Planter Like a Pro
The right planters can boost your home’s curb appeal or add a wow factor to your garden. But what’s the difference between a planter that pops and one that flops? Horticulturist Brooke Inzerella says it’s all about the prep work.
“Start with a good base — that’s drainage,” he advises. “People don’t realize planters are just a reservoir if not prepared correctly.”
Inzerella says prefers resin planters — which offer a durable, high-end look, but can still be moved around easily — with about a 24-inch mouth. His first step is to prepare the pot’s drainage system. That could include something more technical like inserting a drain pipe and syncing it up with your lawn’s irrigation system or simply drilling a hole in the bottom of the pot and adding a base layer under the soil.
“It’s a great way to recycle plastic water bottles,” says Inzerella. “Fill the bottom one-third of your pot, then cover with geo-texture fabric so water can drain out without soaking the soil.”
Inzerella says one of the biggest mistakes people make is opting for bagged topsoil instead of potting mix. This shortchanges your blooms from both a nutrition and drainage standpoint.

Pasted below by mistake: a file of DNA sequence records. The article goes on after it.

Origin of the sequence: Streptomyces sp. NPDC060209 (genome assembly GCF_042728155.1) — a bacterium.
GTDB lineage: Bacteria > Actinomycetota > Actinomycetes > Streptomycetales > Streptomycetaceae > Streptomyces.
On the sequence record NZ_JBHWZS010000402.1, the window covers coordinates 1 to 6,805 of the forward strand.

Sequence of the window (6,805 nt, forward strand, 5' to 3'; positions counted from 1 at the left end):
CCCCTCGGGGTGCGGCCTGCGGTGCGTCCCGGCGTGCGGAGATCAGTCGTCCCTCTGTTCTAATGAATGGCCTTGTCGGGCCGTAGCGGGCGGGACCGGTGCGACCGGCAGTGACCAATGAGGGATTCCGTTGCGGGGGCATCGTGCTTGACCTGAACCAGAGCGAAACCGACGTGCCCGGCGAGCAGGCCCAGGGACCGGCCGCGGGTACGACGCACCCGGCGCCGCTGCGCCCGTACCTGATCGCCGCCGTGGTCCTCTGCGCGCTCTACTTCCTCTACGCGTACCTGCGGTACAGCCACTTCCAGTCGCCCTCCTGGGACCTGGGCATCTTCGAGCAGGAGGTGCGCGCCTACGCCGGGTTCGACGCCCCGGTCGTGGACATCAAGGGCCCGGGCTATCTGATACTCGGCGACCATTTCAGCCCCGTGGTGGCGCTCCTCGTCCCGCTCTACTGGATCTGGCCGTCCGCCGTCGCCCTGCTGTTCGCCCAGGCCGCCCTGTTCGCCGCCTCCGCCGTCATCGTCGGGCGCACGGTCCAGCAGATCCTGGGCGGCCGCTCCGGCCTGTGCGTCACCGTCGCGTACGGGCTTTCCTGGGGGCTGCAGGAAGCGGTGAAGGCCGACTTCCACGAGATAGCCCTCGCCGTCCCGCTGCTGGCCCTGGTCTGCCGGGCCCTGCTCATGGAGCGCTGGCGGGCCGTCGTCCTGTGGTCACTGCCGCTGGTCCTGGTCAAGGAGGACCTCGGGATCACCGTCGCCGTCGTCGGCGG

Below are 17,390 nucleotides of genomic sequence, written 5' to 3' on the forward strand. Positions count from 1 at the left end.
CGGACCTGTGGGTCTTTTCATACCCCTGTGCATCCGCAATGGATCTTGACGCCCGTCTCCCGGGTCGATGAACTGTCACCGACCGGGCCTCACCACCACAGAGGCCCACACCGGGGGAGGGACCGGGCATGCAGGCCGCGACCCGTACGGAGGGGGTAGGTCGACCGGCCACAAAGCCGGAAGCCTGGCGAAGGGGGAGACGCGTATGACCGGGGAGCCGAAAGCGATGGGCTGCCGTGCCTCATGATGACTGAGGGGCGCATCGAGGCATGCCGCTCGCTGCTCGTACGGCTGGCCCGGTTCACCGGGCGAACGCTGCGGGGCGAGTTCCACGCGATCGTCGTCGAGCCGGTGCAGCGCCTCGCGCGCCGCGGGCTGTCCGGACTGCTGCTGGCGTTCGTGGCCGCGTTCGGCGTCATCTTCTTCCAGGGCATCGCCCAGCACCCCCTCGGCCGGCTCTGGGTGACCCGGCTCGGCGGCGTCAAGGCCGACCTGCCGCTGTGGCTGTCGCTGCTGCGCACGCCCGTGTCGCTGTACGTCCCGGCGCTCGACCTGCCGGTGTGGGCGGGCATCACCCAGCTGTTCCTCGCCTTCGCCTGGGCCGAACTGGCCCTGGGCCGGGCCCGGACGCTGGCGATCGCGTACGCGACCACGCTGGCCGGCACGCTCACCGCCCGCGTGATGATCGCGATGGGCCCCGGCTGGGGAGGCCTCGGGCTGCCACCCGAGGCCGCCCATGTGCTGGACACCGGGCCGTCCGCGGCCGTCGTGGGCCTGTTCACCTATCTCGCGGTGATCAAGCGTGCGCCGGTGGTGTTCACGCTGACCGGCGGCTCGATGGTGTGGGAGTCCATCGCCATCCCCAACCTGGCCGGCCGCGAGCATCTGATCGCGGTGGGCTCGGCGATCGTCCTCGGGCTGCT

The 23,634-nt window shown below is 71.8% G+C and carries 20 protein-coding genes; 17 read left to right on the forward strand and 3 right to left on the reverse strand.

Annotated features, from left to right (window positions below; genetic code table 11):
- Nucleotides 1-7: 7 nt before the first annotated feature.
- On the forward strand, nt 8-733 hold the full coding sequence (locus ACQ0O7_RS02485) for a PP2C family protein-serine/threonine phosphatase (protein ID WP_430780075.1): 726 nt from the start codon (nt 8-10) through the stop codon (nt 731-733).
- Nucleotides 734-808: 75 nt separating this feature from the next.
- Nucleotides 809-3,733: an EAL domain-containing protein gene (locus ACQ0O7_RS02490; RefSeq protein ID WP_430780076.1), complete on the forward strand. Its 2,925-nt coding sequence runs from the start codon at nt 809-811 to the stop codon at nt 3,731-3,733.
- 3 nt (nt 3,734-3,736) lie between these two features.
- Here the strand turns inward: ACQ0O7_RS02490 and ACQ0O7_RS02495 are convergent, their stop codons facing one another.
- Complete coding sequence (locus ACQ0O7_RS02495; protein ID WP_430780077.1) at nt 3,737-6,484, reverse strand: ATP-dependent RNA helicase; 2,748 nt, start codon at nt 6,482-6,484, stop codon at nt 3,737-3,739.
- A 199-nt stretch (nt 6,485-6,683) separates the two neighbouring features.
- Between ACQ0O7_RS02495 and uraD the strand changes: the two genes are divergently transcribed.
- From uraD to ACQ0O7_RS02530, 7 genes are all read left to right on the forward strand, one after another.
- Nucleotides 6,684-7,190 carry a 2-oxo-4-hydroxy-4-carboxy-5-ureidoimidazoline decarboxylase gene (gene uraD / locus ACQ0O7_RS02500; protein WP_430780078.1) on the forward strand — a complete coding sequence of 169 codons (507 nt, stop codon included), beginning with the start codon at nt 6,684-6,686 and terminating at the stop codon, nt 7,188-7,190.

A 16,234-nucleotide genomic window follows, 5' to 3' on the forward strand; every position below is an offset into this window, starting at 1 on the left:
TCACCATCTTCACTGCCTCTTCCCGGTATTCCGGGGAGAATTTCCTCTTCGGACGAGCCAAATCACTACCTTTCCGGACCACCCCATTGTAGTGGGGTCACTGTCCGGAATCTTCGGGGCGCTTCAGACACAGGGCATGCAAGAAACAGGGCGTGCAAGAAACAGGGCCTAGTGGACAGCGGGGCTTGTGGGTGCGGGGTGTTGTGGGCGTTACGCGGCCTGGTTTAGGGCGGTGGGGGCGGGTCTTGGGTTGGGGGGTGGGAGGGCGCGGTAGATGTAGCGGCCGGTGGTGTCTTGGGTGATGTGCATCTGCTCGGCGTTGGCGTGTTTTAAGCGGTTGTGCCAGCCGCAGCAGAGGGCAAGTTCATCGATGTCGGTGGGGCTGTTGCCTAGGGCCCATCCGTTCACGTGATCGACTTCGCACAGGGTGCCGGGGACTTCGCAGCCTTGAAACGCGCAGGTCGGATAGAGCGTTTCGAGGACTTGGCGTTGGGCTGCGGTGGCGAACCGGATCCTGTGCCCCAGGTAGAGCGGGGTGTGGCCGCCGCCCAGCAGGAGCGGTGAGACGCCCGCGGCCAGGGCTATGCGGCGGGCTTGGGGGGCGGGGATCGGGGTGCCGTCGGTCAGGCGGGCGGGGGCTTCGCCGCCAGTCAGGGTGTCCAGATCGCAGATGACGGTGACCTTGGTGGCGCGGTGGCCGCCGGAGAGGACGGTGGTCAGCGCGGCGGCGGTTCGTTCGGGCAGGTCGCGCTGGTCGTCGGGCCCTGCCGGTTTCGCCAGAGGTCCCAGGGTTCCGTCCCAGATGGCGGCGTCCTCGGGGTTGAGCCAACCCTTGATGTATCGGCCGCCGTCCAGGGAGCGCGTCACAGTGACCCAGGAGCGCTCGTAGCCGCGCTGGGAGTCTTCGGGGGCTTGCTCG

When your pot is ready, Inzerella is “a proponent of really stuffing” and recommends three to five types of diverse, indigenous plants per planter. Some of his favorites include:
• Anchor Plants: Flax, Fiber Optic Grass, Blue Dart Grass (Juncus), Tall Caladiums, Tall Zinnias, Upright, Rosemary, Cordyline, Boxwood
• Substance: Coreopsis, Joseph’s Coat, Coleus, Angelonia, SunPatien, Pentas, Coneflower
• Draping Plants: Lysimachia (Creeping Jenny), Mandevilla, Calibrachoas, Mint, Wave Petunia, Ivy
• Fun Additions: Succulents, Sedum
And to keep those blooms in fresh-from-the-nursery shape, water as often as possible, preferably in the morning hours. Inzerella’s baseline suggestion is two to three times per week, depending on rainfall.
[Plants featured in photo: Juncus, Sedum, Verbena, Helichrysum, MegaCopa, Salvia]
Decorating the Mantel
1. Select your pot, something with at least a 24-inch-wide base.
2. Make sure you have the right kind of drainage and soil.
3. Choose three different types of native plants.
4. Water at least two to three times per week in the morning hours.
ABOUT THE DESIGNER
Brooke Inzerella is a licensed landscape horticulturist and owner of Horticare Landscape Company, where he specializes in one-of-a-kind landscapes and outdoor living spaces.